What is Charybdis?

Charybdis is a scalable IRC server used on many large IRC networks. It is customizable using extension modules, features excellent documentation and has built-in synflood mitigations. Find out more.


  • Charybdis 3.5.2 released

    We have released a maintenance release for the charybdis 3.5 branch, improving STARTTLS support for non-OpenSSL backends and providing relevant security patches up to May 14, 2016.

  • Charybdis 3.5.1 released

    We have released a maintenance release for the charybdis 3.5 branch, mainly importing improvements concerning ssld’s robustness as well as adding support for building with GNUTLS 3.4.

  • authd: a new authentication system for charybdis

    Since the inception of ircd (the late 80’s), ident and DNS lookups have been done in the ircd process. In almost every ircd 2.7 (ircu/snircd) or 2.8 (hybrid/ratbox/charybdis/dreamforge/unreal/bahamut/etc.) derivative, they are still done in the main ircd (though ratbox moved DNS to its own daemon). Obviously they’ve all undergone iterations over the years (such as removal of the DNS cache from hybrid before the ratbox fork, and the way idents are checked has been tweaked in most IRC daemons), but overall the architecture is essentially unchanged.

  • The new module API and what it means for you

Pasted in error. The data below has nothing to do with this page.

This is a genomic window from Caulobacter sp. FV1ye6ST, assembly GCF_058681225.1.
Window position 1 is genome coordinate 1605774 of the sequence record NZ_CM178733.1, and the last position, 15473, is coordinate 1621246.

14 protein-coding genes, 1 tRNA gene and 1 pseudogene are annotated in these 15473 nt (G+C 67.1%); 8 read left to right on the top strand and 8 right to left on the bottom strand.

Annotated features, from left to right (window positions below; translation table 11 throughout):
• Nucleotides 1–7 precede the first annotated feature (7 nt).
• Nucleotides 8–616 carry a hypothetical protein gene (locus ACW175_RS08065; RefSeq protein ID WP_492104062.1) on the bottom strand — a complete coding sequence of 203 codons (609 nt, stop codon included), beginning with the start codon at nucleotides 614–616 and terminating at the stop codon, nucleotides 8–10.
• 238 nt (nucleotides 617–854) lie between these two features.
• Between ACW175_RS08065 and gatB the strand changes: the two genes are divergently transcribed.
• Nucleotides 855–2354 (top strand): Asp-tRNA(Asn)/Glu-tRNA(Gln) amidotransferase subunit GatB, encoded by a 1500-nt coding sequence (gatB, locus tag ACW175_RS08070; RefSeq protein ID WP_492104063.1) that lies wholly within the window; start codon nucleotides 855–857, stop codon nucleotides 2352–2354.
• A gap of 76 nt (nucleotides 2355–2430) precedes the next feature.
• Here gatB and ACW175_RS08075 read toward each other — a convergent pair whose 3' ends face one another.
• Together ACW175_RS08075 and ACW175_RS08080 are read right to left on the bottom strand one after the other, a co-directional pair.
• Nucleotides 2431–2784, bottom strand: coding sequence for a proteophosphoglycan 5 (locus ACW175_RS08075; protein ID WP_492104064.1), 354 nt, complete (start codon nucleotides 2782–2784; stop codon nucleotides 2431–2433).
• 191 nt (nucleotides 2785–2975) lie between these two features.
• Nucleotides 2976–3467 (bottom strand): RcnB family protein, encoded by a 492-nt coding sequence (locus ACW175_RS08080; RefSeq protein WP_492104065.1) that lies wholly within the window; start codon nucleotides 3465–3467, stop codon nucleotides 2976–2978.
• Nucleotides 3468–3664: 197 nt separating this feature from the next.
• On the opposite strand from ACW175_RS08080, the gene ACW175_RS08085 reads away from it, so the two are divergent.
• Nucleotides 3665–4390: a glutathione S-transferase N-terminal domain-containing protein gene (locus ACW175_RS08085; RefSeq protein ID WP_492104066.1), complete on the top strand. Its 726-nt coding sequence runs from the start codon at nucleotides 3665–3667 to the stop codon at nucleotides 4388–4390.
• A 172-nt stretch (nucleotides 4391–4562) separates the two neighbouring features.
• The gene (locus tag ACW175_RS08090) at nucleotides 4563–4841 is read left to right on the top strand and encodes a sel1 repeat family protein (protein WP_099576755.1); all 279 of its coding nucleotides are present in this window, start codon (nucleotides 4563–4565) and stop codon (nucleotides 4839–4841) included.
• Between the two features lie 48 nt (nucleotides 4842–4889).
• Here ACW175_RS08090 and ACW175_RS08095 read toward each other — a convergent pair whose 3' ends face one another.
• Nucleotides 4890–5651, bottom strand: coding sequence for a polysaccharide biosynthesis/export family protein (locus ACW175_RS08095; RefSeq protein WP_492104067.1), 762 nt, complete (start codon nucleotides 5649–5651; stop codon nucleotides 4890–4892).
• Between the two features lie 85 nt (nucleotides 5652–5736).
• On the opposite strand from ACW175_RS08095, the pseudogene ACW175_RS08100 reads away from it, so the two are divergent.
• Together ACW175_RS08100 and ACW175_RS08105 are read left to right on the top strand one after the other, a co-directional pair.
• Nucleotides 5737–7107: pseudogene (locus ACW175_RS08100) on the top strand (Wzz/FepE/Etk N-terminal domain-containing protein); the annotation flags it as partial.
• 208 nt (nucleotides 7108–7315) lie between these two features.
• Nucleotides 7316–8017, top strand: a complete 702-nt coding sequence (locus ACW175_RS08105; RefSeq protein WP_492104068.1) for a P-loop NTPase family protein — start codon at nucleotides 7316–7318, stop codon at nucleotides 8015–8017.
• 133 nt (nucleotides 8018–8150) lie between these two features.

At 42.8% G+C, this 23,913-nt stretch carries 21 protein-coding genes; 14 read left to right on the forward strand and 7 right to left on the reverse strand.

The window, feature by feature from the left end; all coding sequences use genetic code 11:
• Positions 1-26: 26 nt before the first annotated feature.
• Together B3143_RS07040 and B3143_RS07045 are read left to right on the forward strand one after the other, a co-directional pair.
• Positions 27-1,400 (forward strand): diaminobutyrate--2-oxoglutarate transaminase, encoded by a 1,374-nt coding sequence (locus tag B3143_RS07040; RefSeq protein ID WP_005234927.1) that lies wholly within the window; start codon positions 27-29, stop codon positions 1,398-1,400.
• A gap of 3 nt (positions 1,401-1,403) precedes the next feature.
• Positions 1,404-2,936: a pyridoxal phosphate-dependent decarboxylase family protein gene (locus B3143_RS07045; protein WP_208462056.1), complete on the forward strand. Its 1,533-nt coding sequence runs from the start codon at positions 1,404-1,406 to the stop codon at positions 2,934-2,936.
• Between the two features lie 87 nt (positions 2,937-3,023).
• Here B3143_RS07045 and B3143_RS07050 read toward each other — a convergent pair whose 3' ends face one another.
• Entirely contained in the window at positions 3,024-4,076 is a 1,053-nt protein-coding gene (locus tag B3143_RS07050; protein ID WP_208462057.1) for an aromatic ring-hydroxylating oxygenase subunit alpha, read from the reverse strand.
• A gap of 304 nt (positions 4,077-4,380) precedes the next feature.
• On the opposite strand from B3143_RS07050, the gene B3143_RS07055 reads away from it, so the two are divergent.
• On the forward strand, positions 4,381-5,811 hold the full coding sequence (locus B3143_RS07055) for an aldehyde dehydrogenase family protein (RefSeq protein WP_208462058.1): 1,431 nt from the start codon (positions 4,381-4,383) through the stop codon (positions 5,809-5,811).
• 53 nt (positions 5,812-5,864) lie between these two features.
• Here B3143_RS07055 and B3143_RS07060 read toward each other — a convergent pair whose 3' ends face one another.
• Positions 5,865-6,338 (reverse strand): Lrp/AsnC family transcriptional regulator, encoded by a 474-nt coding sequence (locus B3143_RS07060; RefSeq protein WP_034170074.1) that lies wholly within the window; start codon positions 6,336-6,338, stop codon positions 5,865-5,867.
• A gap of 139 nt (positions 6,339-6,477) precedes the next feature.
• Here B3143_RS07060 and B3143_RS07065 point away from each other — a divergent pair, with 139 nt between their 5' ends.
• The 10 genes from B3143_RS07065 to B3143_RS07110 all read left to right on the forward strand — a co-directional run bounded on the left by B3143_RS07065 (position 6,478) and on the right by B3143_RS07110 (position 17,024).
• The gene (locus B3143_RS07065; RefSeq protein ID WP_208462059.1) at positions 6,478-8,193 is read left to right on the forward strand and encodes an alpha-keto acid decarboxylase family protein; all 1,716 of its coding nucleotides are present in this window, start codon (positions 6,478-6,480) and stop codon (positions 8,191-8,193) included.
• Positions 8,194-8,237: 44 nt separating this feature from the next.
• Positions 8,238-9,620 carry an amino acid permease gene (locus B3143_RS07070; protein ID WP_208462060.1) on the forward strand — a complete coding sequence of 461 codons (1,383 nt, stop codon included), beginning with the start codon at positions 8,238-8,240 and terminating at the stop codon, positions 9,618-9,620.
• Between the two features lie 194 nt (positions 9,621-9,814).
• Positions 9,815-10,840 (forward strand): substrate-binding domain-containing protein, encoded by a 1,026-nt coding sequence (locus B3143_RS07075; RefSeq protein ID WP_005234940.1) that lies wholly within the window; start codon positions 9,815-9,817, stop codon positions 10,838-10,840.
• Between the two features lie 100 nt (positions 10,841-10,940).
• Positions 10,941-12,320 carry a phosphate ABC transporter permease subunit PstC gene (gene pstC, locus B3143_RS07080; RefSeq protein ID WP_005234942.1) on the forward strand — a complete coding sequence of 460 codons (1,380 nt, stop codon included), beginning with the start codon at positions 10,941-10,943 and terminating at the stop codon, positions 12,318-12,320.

Since ratbox, DECLARE_MODULE_AV1 has been the way that the symbol for the module header has been created. It has stayed stable throughout 10 years of its existence in Charybdis and longer in Ratbox.

  • charybdis 3.6, IRCv3.3 STS, the generally oncoming IRC TLS transition and how to manage it

    The IRCv3 working group have committed to transitioning IRC from plaintext to TLS with the 3.3 release. They plan to do this using an extension called “IRCv3 Strict Transport Security”, which will use the capability negotiation mechanism to notify clients to switch to TLS mode. In general, we agree with the goal of transitioning IRC to TLS in 2016, but we question whether STS is a sufficient transition mechanism, as well as whether or not it should be included in core or instead as an extension. This post will describe an alternative transition plan which encourages TLS usage by inverting the functionality of the secure-only (+S) channel mode, and should serve as the recommended transition plan for operators of charybdis networks. The eventual TLS transition has been discussed with the charybdis network operator community at large for several years.

  • Charybdis 3.5.0 released

    The charybdis team is proud to announce the charybdis 3.5 release series.